The Securities and Exchange Commission (SEC) requires public companies to issue financial statements. Before these statements become available to investors and the public, they need to undergo an external audit. This is an audit performed by an independent (external) accountant.

An external audit serves as an objective evaluation of a company’s financial records. Auditors make sure that the information presented is accurate, verifiable and transparent—and that it supports any financial claims made. It’s an important and imperative process for maintaining reputability as a public company. 

External audits typically follow internal audits as part of a multifaceted approach to financial statement verification. 

An external audit report for a company

Generally Accepted Accounting Principles (GAAP)

The SEC requires public companies to report financials according to Generally Accepted Accounting Principles (GAAP). This standard ensures two things: 1) that every company uses the same benchmarks when reporting financial information, and 2) that those standards are universally understood by auditors. GAAP sets the standard for accounting across companies big and small, to improve reporting accuracy and safeguard against any “creative” accounting practices that could mislead investors.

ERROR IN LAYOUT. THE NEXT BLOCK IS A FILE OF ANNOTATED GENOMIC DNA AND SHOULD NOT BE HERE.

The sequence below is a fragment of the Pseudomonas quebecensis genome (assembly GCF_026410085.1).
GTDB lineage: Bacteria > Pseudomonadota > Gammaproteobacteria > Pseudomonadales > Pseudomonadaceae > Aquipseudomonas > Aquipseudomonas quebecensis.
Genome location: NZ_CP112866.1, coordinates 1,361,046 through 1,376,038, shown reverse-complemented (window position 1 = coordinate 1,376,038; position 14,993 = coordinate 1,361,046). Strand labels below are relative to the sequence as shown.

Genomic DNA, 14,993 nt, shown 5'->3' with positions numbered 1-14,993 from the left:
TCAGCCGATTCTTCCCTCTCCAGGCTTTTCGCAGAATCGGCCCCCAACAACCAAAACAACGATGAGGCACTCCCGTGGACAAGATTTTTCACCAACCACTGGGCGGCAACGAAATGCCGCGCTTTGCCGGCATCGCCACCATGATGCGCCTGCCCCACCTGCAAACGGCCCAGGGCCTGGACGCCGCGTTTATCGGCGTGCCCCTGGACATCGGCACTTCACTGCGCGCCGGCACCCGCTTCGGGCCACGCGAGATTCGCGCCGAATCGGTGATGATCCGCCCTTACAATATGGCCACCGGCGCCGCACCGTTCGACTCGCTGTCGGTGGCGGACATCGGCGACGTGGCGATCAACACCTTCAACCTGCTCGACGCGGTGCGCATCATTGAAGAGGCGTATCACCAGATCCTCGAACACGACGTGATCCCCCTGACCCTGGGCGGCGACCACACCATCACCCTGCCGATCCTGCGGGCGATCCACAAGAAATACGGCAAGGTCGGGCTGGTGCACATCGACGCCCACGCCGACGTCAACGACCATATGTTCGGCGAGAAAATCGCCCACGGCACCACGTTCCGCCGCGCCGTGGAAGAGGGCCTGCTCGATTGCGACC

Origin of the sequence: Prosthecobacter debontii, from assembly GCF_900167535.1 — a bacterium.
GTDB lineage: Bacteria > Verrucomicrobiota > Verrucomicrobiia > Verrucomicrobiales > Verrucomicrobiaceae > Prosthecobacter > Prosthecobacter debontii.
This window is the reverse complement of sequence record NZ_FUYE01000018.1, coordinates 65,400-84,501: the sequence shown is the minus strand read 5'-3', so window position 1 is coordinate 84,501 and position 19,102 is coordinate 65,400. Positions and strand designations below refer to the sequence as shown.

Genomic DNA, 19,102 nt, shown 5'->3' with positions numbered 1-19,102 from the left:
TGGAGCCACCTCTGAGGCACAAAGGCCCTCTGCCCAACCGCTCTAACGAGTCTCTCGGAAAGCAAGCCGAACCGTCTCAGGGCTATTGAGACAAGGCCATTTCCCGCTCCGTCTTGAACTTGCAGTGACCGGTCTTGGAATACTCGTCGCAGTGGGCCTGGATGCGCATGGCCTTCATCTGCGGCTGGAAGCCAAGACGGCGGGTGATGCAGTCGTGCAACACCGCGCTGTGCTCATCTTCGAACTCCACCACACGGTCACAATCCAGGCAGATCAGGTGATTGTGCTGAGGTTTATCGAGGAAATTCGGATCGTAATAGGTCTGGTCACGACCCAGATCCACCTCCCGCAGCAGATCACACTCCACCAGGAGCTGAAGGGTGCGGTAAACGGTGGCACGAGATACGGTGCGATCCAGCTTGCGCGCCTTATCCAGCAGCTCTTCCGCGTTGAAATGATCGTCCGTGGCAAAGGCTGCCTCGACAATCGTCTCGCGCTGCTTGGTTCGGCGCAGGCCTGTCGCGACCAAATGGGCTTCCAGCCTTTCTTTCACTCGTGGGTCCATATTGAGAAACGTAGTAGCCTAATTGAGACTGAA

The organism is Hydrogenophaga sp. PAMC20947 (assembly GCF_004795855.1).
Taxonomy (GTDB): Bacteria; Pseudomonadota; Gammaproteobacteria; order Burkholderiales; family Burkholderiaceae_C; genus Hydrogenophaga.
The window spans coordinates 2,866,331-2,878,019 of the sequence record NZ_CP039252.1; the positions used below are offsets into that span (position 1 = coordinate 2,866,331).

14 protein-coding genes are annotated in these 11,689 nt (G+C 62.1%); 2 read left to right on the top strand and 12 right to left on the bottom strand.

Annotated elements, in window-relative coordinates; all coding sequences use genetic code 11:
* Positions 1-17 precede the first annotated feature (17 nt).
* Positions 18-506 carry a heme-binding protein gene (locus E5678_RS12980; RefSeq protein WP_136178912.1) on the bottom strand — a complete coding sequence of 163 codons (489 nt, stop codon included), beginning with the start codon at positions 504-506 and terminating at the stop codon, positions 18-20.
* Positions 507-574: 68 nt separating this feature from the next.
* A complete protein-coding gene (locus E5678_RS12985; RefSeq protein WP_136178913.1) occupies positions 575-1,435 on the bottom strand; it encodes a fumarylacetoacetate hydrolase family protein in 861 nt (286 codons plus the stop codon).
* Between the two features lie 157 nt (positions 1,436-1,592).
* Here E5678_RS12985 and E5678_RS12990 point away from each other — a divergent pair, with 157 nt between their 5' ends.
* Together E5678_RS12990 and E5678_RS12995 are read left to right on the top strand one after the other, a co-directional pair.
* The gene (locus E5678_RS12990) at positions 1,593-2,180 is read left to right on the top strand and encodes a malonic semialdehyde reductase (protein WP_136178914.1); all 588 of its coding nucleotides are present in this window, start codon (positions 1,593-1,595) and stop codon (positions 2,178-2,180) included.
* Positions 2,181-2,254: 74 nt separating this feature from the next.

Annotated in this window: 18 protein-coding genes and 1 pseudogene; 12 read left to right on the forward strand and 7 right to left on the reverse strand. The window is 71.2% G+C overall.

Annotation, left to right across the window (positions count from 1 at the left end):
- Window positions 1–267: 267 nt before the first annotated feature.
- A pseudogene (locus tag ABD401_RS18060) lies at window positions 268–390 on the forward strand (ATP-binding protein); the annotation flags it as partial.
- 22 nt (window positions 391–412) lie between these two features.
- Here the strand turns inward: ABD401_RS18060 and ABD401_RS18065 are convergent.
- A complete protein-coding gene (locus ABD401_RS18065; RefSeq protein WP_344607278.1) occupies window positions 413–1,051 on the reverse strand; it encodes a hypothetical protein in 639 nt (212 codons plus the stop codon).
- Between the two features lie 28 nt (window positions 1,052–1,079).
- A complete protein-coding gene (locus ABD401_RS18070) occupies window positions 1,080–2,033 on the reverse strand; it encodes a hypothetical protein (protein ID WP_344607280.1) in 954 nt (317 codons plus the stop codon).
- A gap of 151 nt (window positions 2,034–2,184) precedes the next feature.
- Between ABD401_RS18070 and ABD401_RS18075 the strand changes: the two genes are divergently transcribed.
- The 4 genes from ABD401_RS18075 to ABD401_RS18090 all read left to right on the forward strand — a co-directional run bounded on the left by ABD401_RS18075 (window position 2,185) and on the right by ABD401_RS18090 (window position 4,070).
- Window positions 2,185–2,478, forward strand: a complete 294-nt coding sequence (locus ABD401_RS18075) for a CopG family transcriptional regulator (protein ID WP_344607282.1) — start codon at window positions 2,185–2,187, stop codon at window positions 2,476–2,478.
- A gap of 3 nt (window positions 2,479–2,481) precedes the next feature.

Generally Accepted Auditing Standards (GAAS)

Like GAAP, Generally Accepted Auditing Standards (GAAS) are a set of standards that ensure all external audits follow the same criteria. Again, this creates a twofold benefit: 1) every company is subject to benchmarked auditing standards, and 2) auditors can accurately evaluate companies to these standards. GAAS also ensures that any time auditing practices change, CPAs will all adopt them the same way.  

What Gets Audited and How Often?

External audits probe the complete scope of a company’s financial documentation. This includes essential documents like cash flow statement, income statement and balance sheet, as well as any other pertinent documentation needed to verify information. Audits can also extend to bank statements, the general ledger and documentation regarding loans and liabilities. 

Public companies need to undergo an external audit at least once per year to produce a 10-K filing: an annual business disclosure report. However, many larger companies continuously audit year-round, as a way of staying on top of accounting and to ensure transparency in all financial reports, including 8-K and 10-Q reports. 

Who Performs External Audits?

Since the passage of the Sarbanes–Oxley Act of 2002, transparency in accounting has been a significant focus for public companies. The act, passed in response to massive accounting scandals like Enron and WorldCom, mandates various levels of auditing and audit compliance from public firms. This includes both internal and external auditing. 

While almost every public company has an in-house auditing team, they often keep Certified Public Accountants (CPAs) on retainer. CPA firms have the ongoing task of vetting the company’s financial statements after the internal team has reviewed them, to remain compliant with SEC reporting standards. The process of an external audit is relatively straightforward.